Book Review - Girls in White Dresses

Wednesday, February 20, 2013

Book #2 - Girls in White Dresses by Jennifer Close

[image source: Goodreads]

Summary (source)
Wickedly hilarious and utterly recognizable, Girls in White Dresses tells the story of three women grappling with heartbreak and career change, family pressure and new love—all while suffering through an endless round of weddings and bridal showers.

Isabella, Mary, and Lauren feel like everyone they know is getting married. On Sunday after Sunday, at bridal shower after bridal shower, they coo over toasters, collect ribbons and wrapping paper, eat minuscule sandwiches and doll-sized cakes. They wear pastel dresses and drink champagne by the case, but amid the celebration these women have their own lives to contend with: Isabella is working at a mailing-list company, dizzy with the mixed signals of a boss who claims she’s on a diet but has Isabella file all morning if she forgets to bring her a chocolate muffin. Mary thinks she might cry with happiness when she finally meets a nice guy who loves his mother, only to realize he’ll never love Mary quite as much. And Lauren, a waitress at a Midtown bar, swears up and down she won’t fall for the sleazy bartender—a promise that his dirty blond curls and perfect vodka sodas make hard to keep.

With a wry sense of humor, Jennifer Close brings us through those thrilling, bewildering, what-on-earth-am-I-going-to-do-with-my-life years of early adulthood. These are the years when everyone else seems to have a plan, a great job, and an appropriate boyfriend, while Isabella has a blind date with a gay man, Mary has a crush on her boss, and Lauren has a goldfish named Willard. Through boozy family holidays and disastrous ski vacations, relationships lost to politics and relationships found in pet stores, Girls in White Dresses pulls us deep inside the circle of these friends, perfectly capturing the wild frustrations and soaring joys of modern life.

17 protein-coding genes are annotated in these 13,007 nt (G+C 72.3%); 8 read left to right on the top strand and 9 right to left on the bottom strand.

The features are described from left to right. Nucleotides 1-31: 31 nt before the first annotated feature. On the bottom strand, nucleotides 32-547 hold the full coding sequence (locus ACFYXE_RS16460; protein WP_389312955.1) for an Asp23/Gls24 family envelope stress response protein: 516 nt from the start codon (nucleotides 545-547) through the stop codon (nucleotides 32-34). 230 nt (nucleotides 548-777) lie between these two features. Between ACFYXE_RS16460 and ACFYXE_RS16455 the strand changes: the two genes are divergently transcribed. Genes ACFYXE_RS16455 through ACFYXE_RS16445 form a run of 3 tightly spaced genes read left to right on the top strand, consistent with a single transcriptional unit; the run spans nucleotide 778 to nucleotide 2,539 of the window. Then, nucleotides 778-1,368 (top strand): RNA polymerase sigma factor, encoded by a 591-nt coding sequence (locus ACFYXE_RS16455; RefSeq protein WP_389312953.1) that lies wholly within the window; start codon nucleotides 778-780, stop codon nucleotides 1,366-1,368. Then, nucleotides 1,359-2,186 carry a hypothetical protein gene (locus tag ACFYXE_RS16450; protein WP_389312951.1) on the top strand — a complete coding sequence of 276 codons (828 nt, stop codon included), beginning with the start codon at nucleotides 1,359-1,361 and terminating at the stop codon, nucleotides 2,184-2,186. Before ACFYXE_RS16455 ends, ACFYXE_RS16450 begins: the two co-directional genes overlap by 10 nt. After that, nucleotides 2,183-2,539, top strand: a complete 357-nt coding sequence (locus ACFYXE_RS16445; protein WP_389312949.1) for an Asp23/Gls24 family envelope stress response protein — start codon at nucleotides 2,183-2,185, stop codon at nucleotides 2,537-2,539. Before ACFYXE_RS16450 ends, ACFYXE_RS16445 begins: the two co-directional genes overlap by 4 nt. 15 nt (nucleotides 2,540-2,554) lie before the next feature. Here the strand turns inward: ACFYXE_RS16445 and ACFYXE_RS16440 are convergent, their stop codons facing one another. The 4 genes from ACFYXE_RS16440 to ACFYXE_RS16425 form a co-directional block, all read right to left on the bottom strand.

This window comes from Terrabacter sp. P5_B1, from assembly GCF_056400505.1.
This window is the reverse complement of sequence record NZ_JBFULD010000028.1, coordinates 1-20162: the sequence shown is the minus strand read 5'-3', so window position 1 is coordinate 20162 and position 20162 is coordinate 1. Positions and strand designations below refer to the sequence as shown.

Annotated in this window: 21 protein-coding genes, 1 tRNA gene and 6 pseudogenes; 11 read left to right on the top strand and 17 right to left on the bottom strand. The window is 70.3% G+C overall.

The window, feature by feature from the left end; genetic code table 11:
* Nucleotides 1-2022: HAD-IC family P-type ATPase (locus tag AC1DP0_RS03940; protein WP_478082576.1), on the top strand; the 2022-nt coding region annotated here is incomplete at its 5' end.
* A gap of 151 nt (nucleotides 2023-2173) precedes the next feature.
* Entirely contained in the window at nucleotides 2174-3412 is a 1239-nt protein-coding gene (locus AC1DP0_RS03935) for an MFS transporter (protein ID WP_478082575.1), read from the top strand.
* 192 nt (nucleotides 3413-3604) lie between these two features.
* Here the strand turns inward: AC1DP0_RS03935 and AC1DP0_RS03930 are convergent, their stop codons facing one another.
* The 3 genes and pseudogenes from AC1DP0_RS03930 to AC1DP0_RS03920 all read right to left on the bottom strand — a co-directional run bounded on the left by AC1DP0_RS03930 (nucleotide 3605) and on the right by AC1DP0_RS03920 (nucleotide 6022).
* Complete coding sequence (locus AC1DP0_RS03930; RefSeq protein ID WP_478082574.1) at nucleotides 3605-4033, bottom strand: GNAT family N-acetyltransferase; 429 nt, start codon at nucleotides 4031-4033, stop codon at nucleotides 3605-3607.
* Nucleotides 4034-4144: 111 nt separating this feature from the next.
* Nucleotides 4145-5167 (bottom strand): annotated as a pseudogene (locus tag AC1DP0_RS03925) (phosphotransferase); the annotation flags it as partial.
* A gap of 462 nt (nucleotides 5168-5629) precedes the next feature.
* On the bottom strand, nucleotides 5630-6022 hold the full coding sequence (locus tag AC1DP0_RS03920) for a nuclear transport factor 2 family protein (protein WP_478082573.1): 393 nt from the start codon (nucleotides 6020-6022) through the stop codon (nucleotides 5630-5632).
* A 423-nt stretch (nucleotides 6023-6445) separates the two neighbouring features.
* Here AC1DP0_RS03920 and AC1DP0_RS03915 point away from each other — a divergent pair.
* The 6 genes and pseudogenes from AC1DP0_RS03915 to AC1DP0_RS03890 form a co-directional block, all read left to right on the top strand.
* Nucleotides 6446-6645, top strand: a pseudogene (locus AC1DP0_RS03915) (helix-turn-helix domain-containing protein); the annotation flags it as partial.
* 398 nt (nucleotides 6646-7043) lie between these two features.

My Review
What I Loved
1. There were a lot of parts of this book that I could relate to as a young 20-something. I enjoyed the dating stories and the quirky people they came across. I thought Abby's parents were hilarious and I sort of wished I could meet them in person - or that they were real people to begin with. There were a few times when I was reading that I kept thinking to myself, "Oh my gosh, I have totally been there." The stories were simple and highlighted bizarre everyday events that most girls have experienced at some point in their lives. I definitely enjoyed the real-ness of the girls' stories. I love literature I can relate to and this book was definitely one of those pieces.

2. It was funny. I thought it was a lot like the show "Girls" on HBO which is a show I find strangely hilarious and to which I have developed a slight addiction. It's so quirky and I can identify with them a lot. This book was much the same way and because it reminded me of my new favorite show, I naturally took a liking to it.

3. While it was slightly confusing in this book, I do like when writers interrelate stories. I like to pick up from another place where one character left off. This book had lots of that but as you will see below, I thought it could have been done a little bit better.

4. It's fun and light. Not complex and heavy, it's easy to enjoy.

What I Didn't Love
1. I could not for the life of me remember which girl was which. I constantly had to keep flipping back and re-reading parts of the earlier stories to remember who was who. This frustrated me immensely. At one point I thought there were two girls with the same name and two different lives. ARGH!

2. Maybe it's just me but I certainly do not drink nearly as much as they do. I don't have the TIME to drink as much as they do, even if I wanted to. I feel like every page I was reading about them going out to another bar night after night or having yet another hangover. Maybe some girls live this way but I certainly could not keep up a full-time job with their lifestyle, ESPECIALLY not in New York City where everything costs a million dollars.

3. I didn't like the style of writing much. There was nothing poetic about it to me. Another reviewer on Goodreads that I came across before I picked up the book said "It reads monotonously. We got summer sausage, we cut the summer sausage." This is exactly how I felt. And what is with summer sausage?

Rating
3 out of 5 stars

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